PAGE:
The Mathematical Modelling of Unconfined and Confined Combustion of Explosives

Lead Research Organisation: University College London
Department Name: Mathematics


This doctoral project is based on a sequence of interrelated mathematical model problems that are concerned with increasing the understanding and quantifying of sensitive complex combustion properties and their associated implications in regard to human safety. The mathematical modelling is the key element prior to a combination of asymptotic analysis and numerical computation being applied. The first such problem is in terms of a finite-sized container specifically a long rectangle within which there is a comparatively small amount of solid material and the remainder is filled with an ideal gas. A discrete account of the interaction here will be formulated and solved appropriately. This should lead on to a continuum differential account which has wider application and then on to much more in terms of increasingly realistic modelling. Further details are as follows.
High explosives provide a low mass source of massive energy release, but this stored energy can pose a major hazard and even cause disaster if released accidently. Thus safe handling and storage is a constant. Understanding the circumstances in which an explosive can ignite, burn and detonate is essential if we are to predict the severity of likely hazards and understand the associated risks. When a high explosive is subject to significant heating as a result of either mechanical dissipation caused by accidental severe deformation or direct heating from a heat source it begins to react. The solid material reacts, i.e. burns to form high pressure gaseous products. As the reaction proceeds more and more gas is formed. The porosity of the explosive increases and as more and more surface area becomes exposed the reaction can accelerate and propagate with the increasing porosity and permeability until all the explosive is consumed or until some mechanism releases the pressure and the reaction is quenched. Violent reaction or even disastrous detonation can be achieved in some cases. The interplay between the burning (and thereby disintegrating) solid matrix and gaseous products is still ill-understood. Plainly there are confined locations where flames are interacting with flames from nearby surfaces, probably in highly complex ways.
Previous works have explored the two-phase problem of reacting solid and gaseous products from a macroscopic continuum viewpoint, but detailed treatments of the internal burning process and of how the hot gas heats the explosive up are lacking. The problem is compounded by the complexity of modern heterogeneous explosives in which crystals of pure explosive are embedded in polymer binders, which themselves can be reactive. The creation and propagation of flames in this type of explosive have not been modelled in detail; burn models in current use are generally empirically based macroscopic models rather than being based upon first principles. Their calibration often depends on the experiment or geometry being modelled. It is the need for models of explosive response to underpin safety cases that has driven the development of such empirical and semi-empirical models, which make assumptions about the physics and chemistry ongoing in a chemical reaction. Their empirical nature limits the applicability of such models as the validated predictive tools needed to make assessments where undertaking full experiments is costly and/or impractical. The proposed research begins the journey to overcoming this limitation. The recent advances in additive manufacturing of explosives provide motivation for the investigation of idealised explosive geometries, which are becoming realisable in practice while amenable to mathematical modelling. This interdisciplinary work links with EPSRC Research Areas including continuum mechanics, chemical reactions, fluid dynamics, non-linear systems, with industrial, defence and security aspects.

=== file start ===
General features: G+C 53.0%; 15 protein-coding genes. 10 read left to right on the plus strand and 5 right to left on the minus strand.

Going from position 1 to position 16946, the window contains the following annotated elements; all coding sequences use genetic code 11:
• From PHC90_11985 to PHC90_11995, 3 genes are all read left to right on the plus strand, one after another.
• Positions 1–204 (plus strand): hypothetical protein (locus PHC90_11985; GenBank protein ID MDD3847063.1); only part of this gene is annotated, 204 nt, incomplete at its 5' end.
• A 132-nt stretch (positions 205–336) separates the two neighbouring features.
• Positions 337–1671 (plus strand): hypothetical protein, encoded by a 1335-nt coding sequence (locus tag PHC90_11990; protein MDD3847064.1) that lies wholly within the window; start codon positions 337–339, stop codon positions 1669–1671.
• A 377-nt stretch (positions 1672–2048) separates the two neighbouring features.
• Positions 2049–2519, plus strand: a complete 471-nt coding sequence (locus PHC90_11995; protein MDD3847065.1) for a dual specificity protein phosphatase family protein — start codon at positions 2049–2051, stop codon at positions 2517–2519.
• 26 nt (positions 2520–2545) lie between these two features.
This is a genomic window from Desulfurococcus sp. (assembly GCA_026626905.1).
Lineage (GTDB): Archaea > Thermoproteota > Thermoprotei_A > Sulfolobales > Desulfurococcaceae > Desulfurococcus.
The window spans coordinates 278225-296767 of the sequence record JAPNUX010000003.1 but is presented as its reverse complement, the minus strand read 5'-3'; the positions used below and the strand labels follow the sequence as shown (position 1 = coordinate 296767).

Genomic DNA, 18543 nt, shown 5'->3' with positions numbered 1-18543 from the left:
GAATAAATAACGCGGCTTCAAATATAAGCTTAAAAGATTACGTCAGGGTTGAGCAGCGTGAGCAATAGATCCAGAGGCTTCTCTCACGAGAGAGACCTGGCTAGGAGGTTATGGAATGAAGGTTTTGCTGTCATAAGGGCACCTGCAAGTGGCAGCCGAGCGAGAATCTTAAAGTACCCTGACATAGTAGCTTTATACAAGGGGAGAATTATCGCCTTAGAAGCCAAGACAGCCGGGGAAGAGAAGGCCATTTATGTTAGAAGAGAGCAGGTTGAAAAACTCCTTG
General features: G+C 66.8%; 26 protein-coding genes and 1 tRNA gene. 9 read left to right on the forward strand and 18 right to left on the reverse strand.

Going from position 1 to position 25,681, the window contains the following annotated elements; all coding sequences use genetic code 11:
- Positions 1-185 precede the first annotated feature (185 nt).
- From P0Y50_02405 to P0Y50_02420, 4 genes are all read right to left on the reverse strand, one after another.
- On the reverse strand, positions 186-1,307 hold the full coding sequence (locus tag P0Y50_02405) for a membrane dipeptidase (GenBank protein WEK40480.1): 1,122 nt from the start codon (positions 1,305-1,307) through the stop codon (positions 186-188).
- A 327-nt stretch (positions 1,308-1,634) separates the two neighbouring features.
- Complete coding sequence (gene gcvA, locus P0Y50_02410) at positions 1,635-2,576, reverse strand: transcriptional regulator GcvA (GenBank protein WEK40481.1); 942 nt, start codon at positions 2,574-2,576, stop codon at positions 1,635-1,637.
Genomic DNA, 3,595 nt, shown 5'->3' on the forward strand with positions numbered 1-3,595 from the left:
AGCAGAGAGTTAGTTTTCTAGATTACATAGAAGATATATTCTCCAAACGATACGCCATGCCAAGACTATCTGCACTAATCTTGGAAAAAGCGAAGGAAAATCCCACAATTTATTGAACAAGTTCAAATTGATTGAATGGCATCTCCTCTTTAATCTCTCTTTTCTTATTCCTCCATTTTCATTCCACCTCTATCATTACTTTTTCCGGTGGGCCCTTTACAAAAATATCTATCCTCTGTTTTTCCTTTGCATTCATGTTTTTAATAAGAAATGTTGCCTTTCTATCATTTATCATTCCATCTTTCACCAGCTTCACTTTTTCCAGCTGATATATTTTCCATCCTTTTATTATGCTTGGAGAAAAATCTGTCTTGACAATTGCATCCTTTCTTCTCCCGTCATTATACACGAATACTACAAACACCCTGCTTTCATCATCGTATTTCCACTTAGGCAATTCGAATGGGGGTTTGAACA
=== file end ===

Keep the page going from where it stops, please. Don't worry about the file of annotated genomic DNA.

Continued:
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Studentship Projects

Project Reference Relationship Related To Start End Student Name
EP/R512138/1 01/10/2017 30/09/2022
1916657 Studentship EP/R512138/1 25/09/2017 31/01/2022 Sally Said
Description The key findings of this award have been modelling the reaction-diffusion process and tracking the heat flow within an explosive material. To begin, single step reactions using the Arrhenius model were explored. We then extended the model to include three reaction terms. An alternative asymptotic approach was also employed to handle extreme parameter values. There is close agreement between results from the full reaction-diffusion problem and the asymptotic problem.

Another key finding of this award has been the exploration of gas effects. A first gas model is a discrete scheme which accounts for gas created in the system. Here we track the temperature of the gas produced from the reaction. This model has been extended to a continuous framework where we solve the equations numerically. There is some agreement between the discrete and continuous models for relatively mild parameters.
Exploitation Route Through the industrial partner and also though the international community who are interested in this area of research.
Sectors Aerospace, Defence and Marine,Chemicals,Manufacturing, including Industrial Biotechology